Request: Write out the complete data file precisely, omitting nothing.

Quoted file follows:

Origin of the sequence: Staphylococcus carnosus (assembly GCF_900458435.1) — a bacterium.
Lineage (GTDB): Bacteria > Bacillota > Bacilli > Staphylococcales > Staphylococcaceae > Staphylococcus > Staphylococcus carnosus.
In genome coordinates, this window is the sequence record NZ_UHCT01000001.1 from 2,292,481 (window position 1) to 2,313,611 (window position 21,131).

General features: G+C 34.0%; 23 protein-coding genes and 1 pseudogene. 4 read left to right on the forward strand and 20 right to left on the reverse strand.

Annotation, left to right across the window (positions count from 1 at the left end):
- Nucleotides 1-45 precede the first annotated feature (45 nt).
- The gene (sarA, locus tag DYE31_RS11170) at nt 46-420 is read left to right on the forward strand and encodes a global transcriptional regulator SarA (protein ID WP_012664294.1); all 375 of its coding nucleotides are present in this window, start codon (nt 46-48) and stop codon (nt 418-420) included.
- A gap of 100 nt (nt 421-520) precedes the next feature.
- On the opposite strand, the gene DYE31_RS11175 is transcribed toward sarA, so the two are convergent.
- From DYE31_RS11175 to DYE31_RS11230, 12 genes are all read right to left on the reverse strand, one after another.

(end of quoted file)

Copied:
Origin of the sequence: Staphylococcus carnosus (assembly GCF_900458435.1) — a bacterium.
Lineage (GTDB): Bacteria > Bacillota > Bacilli > Staphylococcales > Staphylococcaceae > Staphylococcus > Staphylococcus carnosus.
In genome coordinates, this window is the sequence record NZ_UHCT01000001.1 from 2,292,481 (window position 1) to 2,313,611 (window position 21,131).

General features: G+C 34.0%; 23 protein-coding genes and 1 pseudogene. 4 read left to right on the forward strand and 20 right to left on the reverse strand.

Annotation, left to right across the window (positions count from 1 at the left end):
- Nucleotides 1-45 precede the first annotated feature (45 nt).
- The gene (sarA, locus tag DYE31_RS11170) at nt 46-420 is read left to right on the forward strand and encodes a global transcriptional regulator SarA (protein ID WP_012664294.1); all 375 of its coding nucleotides are present in this window, start codon (nt 46-48) and stop codon (nt 418-420) included.
- A gap of 100 nt (nt 421-520) precedes the next feature.
- On the opposite strand, the gene DYE31_RS11175 is transcribed toward sarA, so the two are convergent.
- From DYE31_RS11175 to DYE31_RS11230, 12 genes are all read right to left on the reverse strand, one after another.